Greek Finance Minister Yanis Varoufakis said Thursday that Syriza-led government was willing to compromise in order to reach a deal with international creditors, but warned that his country's financial situation was increasingly perilous.

"Liquidity is drying up in Greece," Varoufakis said in remarks at the Brookings Institution in Washington. He added that Athens is "not going to sign up to targets we know our economy cannot meet." He said Greece will "compromise for a speedy agreement, but will not be compromised," Dow Jones reported.

He added that the government of which he is a member was elected to “challenge the logic of a program that has clearly failed.”

His comments come amid increasing concern in the markets and in European political circles that a Greek default appears increasingly likely.

“Greece is moving ever closer to the abyss,” Slovakia’s Finance Minister Peter Kazimir said this week, and European Union spokesman Margaritis Schinas reiterated that the bloc was "not satisfied with the level of progress made so far."

German finance minister Wolfgang Schaeuble, also speaking at the Brookings institution, did not back away from the tough line his country has pushed on Greek reforms.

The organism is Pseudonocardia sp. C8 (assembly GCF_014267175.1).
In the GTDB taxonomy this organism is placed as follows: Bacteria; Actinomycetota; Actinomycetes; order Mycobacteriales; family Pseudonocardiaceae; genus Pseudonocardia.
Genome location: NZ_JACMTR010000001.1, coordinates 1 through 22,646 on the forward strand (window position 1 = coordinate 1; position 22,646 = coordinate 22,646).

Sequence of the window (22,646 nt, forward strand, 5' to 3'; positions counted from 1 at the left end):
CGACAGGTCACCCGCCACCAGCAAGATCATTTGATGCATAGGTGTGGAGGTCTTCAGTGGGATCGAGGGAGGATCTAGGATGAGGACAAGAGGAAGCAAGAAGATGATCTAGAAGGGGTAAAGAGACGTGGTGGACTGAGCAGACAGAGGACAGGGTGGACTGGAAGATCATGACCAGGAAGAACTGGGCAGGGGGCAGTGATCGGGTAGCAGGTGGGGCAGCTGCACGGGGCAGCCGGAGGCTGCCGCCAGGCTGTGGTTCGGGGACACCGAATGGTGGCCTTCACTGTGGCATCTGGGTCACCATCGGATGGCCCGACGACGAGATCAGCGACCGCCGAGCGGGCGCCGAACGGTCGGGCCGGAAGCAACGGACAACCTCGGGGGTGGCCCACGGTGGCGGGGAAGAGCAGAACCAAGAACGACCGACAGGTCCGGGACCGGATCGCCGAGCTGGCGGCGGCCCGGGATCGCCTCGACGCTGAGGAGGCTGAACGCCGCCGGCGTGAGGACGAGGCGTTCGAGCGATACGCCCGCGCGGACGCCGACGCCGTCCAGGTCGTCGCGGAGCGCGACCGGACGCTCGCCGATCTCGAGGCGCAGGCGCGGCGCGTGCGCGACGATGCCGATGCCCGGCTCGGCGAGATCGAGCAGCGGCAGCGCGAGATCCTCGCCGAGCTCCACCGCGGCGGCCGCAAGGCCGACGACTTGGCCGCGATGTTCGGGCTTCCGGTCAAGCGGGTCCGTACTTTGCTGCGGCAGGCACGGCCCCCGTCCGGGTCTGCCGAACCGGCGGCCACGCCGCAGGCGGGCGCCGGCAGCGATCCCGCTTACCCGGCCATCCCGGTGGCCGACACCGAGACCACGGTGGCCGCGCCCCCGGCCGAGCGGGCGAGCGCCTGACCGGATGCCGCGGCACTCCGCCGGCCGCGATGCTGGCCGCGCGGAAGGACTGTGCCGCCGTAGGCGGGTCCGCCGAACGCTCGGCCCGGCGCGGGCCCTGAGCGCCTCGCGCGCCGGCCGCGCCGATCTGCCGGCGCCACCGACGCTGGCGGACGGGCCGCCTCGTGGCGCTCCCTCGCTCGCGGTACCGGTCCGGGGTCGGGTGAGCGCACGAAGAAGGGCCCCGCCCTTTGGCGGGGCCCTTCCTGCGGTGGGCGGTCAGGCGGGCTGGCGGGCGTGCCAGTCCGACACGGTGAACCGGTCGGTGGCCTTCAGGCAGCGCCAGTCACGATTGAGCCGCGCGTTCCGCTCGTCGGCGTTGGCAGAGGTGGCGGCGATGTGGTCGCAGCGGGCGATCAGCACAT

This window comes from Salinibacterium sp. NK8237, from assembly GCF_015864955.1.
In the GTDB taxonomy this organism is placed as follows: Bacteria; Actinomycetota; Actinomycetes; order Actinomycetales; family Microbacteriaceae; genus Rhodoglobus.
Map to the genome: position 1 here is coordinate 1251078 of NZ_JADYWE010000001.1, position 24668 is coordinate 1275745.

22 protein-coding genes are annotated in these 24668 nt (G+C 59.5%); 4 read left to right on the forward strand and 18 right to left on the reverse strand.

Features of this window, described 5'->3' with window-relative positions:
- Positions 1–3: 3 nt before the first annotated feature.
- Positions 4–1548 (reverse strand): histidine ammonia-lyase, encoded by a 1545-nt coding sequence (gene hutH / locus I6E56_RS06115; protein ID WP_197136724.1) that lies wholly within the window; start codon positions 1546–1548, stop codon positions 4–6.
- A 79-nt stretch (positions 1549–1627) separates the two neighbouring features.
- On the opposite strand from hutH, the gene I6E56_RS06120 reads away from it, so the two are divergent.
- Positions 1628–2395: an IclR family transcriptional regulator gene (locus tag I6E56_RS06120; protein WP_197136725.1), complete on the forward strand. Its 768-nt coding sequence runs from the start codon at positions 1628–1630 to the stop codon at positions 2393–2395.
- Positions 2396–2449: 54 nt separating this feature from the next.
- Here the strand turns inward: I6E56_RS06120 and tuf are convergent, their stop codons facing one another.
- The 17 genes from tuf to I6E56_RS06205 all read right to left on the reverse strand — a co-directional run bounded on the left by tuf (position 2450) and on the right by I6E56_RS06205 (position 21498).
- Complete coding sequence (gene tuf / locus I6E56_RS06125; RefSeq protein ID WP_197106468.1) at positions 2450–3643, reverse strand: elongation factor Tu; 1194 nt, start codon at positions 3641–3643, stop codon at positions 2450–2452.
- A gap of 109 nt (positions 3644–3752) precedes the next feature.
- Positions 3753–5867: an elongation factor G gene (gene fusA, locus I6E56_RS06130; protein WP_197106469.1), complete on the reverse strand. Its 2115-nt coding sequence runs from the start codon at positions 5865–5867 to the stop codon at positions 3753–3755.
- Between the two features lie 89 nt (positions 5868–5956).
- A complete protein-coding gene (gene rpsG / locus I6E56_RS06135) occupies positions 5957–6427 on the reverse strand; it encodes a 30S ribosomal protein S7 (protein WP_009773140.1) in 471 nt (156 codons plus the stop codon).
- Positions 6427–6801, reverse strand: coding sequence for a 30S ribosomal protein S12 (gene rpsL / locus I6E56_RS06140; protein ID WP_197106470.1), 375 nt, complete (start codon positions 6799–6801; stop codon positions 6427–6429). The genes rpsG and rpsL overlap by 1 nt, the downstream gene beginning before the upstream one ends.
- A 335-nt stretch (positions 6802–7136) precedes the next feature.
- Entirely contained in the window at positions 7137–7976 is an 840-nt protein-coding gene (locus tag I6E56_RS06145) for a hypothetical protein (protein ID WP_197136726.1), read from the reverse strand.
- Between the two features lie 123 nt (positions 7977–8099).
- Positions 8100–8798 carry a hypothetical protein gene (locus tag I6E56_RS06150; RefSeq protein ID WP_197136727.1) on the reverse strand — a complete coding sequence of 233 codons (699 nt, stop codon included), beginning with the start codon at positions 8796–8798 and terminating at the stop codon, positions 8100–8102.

He also dismissed the possibility of Greece resolving its problems by borrowing from Russia or China, suggesting that it would be difficult in the current climate for the country to find willing lenders, the BBC reported.

Furthermore, yields on Greece’s three-year bonds shot up to nearly 28 percent on Thursday, as investors priced in a high chance of default, according to the Wall Street Journal.

Confidence was not buoyed by reports that emerged Thursday, that Greece had made an informal approach to the International Monetary Fund (IMF), one of its major creditors, to ask for a delay in a payment of €2.5 billion ($2.7 billion) it owes body, due in May and June.

The IMF flatly rejected Greece's proposal, with Managing Director Christine Lagarde telling the World Bank's spring meeting in Washington: “Payment delays had not been granted by the board of the IMF in the last 30 years. … It's clearly not a course of action that would actually fit or be recommendable in the current situation."

An analysis from the Economist magazine suggested that the request to the IMF showed that Greece itself was not confident that it would be able to agree a package of reforms with its creditors, needed to unlock international funds it needs to stave off default.

On Wednesday this week, ratings agency Standard & Poor's downgraded Greece's credit rating.